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Discussion in 'Off Topic [BG]' started by ::::BASSIST::::, Dec 28, 2011.
really !? get your money back and find a new school :scowl:
Then find the leak. hoses, head gaskets....etc. It's a closed system and you shouldn't need to refill it.
But there are no leaks / puddles in my parking spot.
so where is the coolant going then ? C'mon this isn't rocket science. You're losing coolant, where is it going ? You're either leaking it or burning it. Which is it then ? If you're burning it, you've got big problems. Has the car ever overheated, even just once ? I'm thinking blown head gasket or a cracked head now.
Take a look at the coolant header tank level, see if it has dropped again. Could be an air-lock, leaking rad, look for dried chemical deposits (dried antifreeze) on the radiator/hoses.
Checking those fluid levels (everything you can) every month is well worth doing.
It's going somewhere--I hope somewhere external and not into the oil or combustion chambers.
A small leak or a weak coolant cap can dribble coolant--as vapor, or liquid that evaporates on the hot engine surfaces--and not leave any telltale drips or puddles under the car. They can be difficult to trace down, but not impossible.
The car runs fine. Hoses seem fine. I'll give it another look over, check the rad again etc.
One thing I've learned thru this process is I have to spend more time looking after my car.
I think if the head gasket has gone or the block has cracked, the car will start boiling up with-in 30 mins of use. You can unscrew the oil filler cap, if it has a pale (cream) colored residue on the bottom, the gasket has gone or is on its way out. Check if there is any oil mixed in with the coolant in the header tank too, another sign.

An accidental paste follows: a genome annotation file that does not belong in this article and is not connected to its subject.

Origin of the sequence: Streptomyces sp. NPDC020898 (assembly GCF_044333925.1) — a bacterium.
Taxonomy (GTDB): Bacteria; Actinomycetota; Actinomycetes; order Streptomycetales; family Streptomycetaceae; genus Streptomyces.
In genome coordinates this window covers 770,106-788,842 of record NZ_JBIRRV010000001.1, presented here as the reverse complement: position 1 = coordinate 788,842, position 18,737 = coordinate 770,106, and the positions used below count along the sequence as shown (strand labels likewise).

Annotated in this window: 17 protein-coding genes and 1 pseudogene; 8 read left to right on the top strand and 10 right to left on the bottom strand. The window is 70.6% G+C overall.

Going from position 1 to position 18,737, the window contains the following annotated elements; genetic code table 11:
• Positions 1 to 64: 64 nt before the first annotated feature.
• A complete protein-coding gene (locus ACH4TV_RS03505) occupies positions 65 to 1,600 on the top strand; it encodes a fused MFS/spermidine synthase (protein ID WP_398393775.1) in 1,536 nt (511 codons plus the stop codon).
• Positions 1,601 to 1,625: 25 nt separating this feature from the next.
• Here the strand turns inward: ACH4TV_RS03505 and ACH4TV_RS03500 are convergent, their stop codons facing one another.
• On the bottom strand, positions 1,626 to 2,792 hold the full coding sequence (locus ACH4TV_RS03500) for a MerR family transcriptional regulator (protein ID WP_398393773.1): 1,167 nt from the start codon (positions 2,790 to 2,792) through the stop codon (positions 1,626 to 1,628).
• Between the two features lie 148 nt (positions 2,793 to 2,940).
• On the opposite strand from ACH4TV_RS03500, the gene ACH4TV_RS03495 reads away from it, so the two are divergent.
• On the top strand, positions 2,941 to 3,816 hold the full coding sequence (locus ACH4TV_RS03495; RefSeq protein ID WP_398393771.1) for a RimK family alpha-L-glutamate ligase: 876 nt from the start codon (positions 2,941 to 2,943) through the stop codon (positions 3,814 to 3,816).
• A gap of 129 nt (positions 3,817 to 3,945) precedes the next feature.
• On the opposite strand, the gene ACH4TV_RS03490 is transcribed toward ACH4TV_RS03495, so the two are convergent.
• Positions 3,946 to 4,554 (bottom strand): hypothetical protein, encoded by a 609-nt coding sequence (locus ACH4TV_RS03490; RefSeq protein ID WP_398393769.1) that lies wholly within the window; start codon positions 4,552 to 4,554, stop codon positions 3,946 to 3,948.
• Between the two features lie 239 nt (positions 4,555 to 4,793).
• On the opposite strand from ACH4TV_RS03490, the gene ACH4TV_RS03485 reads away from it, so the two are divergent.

Often to find an external leak you have to clean and degrease the engine first. They're easier to spot on clean surfaces.
To find an internal leak, look at the color and consistency of the oil (on the dipstick, for example) or any goo on the underside of the oil filler cap. A chocolate milkshake-like froth could indicate the coolant's leaking into the crankcase. An unusual amount of white smoke in the exhaust means it's leaking into one or more cylinders.
PO118 means the coolant temperature sensor is operating outside it's normal range. If you have access to a scanner, look at freeze frame data (the PCM takes a snapshot of data when a fault occurs) to see what the sensor was reading when the light turned on. The problem could be the sensor itself, the PCM or the wiring between the sensor and PCM.
Agreed with everyone that says the coolant loss issue needs to be addressed. Have someone pressure test not only the system itself but also the radiator cap.
Might be the cap.... or... THERE IS A KILLER AFTER YOU!!!!
Helpful. Thank you.
A blown head gasket or cracked block will overheat a car real quick.
I am so curious to see what this is...